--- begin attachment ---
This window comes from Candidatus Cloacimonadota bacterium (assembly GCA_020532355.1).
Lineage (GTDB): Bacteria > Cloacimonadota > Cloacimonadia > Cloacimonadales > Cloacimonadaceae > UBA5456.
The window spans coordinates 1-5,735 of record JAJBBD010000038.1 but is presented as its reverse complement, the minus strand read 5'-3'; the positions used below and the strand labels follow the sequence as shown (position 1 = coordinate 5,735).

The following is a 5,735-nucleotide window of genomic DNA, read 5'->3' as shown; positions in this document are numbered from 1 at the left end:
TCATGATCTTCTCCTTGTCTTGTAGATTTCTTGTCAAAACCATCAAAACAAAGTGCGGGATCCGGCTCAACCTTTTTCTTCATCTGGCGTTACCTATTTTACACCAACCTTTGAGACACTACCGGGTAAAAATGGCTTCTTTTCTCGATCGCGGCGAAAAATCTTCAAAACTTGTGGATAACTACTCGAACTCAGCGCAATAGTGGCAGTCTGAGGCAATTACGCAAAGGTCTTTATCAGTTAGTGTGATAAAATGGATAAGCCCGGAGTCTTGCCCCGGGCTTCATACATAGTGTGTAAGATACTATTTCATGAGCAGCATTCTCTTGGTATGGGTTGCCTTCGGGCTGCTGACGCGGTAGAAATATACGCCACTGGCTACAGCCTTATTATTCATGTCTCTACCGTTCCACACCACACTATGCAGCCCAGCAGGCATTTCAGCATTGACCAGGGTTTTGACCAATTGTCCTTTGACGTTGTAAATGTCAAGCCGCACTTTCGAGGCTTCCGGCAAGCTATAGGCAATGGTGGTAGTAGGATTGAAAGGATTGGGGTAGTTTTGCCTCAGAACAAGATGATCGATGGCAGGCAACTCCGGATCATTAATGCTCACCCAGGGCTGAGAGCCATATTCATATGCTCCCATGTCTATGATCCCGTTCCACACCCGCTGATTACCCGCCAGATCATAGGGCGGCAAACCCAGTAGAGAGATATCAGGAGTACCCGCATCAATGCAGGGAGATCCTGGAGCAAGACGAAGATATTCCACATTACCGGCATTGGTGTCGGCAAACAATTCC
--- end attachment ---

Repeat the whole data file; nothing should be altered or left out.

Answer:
This window comes from Candidatus Cloacimonadota bacterium (assembly GCA_020532355.1).
Lineage (GTDB): Bacteria > Cloacimonadota > Cloacimonadia > Cloacimonadales > Cloacimonadaceae > UBA5456.
The window spans coordinates 1-5,735 of record JAJBBD010000038.1 but is presented as its reverse complement, the minus strand read 5'-3'; the positions used below and the strand labels follow the sequence as shown (position 1 = coordinate 5,735).

The following is a 5,735-nucleotide window of genomic DNA, read 5'->3' as shown; positions in this document are numbered from 1 at the left end:
TCATGATCTTCTCCTTGTCTTGTAGATTTCTTGTCAAAACCATCAAAACAAAGTGCGGGATCCGGCTCAACCTTTTTCTTCATCTGGCGTTACCTATTTTACACCAACCTTTGAGACACTACCGGGTAAAAATGGCTTCTTTTCTCGATCGCGGCGAAAAATCTTCAAAACTTGTGGATAACTACTCGAACTCAGCGCAATAGTGGCAGTCTGAGGCAATTACGCAAAGGTCTTTATCAGTTAGTGTGATAAAATGGATAAGCCCGGAGTCTTGCCCCGGGCTTCATACATAGTGTGTAAGATACTATTTCATGAGCAGCATTCTCTTGGTATGGGTTGCCTTCGGGCTGCTGACGCGGTAGAAATATACGCCACTGGCTACAGCCTTATTATTCATGTCTCTACCGTTCCACACCACACTATGCAGCCCAGCAGGCATTTCAGCATTGACCAGGGTTTTGACCAATTGTCCTTTGACGTTGTAAATGTCAAGCCGCACTTTCGAGGCTTCCGGCAAGCTATAGGCAATGGTGGTAGTAGGATTGAAAGGATTGGGGTAGTTTTGCCTCAGAACAAGATGATCGATGGCAGGCAACTCCGGATCATTAATGCTCACCCAGGGCTGAGAGCCATATTCATATGCTCCCATGTCTATGATCCCGTTCCACACCCGCTGATTACCCGCCAGATCATAGGGCGGCAAACCCAGTAGAGAGATATCAGGAGTACCCGCATCAATGCAGGGAGATCCTGGAGCAAGACGAAGATATTCCACATTACCGGCATTGGTGTCGGCAAACAATTCC